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Friday Seminar - "Explaining Racial Disparities in Personal Bankruptcy Outcomes" - Ben Iverson (BYU)

Ben Iverson, Associate Professor at Brigham Young University, will present his research at SSE main building (Room A720) on Friday, March 1 at 10:30 CET.

"Explaining Racial Disparities in Personal Bankruptcy Outcomes"

Abstract: We document substantial racial disparities in consumer bankruptcy outcomes and investigate the role of racial bias in contributing to these disparities. Using data on the near universe of US bankruptcy cases and a deep-learning imputed measures of race, we show that Black filers are 16 and 3 percentage points (pp) more likely to have their bankruptcy cases dismissed without any debt relief in Chapters 13 and 7, respectively. We uncover strong evidence of racial homophily in Chapter 13: Black filers are 7 pp more likely to be dismissed when randomly assigned to a White bankruptcy trustee. To interpret our findings, we develop a general decision model and new identification results relating homophily to bias. Our homophily approach is particularly useful in settings where traditional outcomes tests for bias are not feasible because the decision-maker’s objective is not well defined or the decision-relevant outcome is unobserved. Using this framework and our homophily estimate, we conclude that at least 37% of the 16 pp dismissal gap is due to either taste-based or inaccurate statistical racial discrimination.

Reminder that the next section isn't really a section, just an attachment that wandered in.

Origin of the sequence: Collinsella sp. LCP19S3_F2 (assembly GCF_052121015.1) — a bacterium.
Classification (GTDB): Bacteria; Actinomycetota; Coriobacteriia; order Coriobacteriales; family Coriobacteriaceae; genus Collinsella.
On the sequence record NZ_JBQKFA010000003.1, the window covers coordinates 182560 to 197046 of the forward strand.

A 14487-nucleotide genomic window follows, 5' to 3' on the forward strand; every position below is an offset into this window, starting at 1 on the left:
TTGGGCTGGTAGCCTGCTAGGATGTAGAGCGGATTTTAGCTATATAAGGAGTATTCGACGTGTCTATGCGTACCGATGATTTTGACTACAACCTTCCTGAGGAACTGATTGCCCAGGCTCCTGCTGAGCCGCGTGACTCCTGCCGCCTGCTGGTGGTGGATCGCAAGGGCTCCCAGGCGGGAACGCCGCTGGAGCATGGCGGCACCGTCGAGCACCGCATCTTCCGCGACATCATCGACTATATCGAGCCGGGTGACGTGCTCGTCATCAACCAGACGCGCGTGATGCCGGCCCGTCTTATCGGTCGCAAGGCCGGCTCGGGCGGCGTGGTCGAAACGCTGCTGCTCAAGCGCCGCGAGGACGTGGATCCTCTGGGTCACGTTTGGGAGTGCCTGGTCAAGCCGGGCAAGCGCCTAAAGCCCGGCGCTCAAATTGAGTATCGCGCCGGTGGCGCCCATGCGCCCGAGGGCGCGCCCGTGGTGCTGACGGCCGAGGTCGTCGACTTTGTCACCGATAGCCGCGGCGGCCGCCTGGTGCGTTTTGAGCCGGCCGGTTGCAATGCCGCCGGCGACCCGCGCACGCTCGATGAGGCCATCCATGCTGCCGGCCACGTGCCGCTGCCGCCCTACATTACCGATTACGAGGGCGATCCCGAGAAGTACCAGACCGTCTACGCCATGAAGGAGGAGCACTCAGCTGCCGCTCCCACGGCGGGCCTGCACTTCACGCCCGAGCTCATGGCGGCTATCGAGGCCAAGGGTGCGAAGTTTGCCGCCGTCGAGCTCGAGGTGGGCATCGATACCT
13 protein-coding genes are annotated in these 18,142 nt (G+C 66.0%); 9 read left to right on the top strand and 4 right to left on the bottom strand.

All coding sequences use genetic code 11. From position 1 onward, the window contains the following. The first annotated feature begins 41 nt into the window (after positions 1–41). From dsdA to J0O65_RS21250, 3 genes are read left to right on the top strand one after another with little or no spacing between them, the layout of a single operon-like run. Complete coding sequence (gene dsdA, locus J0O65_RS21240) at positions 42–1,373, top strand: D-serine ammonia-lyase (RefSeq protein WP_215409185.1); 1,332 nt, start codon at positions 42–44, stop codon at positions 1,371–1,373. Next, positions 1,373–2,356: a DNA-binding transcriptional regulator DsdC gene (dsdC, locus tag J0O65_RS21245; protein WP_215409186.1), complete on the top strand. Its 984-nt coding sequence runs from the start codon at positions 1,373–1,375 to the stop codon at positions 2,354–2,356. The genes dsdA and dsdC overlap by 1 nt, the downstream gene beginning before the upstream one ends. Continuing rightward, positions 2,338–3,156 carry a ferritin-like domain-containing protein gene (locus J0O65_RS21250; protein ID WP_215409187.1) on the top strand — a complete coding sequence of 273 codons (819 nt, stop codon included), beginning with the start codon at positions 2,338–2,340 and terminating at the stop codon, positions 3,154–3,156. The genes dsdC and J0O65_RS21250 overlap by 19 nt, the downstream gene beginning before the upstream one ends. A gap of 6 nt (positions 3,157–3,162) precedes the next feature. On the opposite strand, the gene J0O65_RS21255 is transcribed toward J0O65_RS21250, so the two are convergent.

Read the paper

Dept. of Finance Finance Brown bag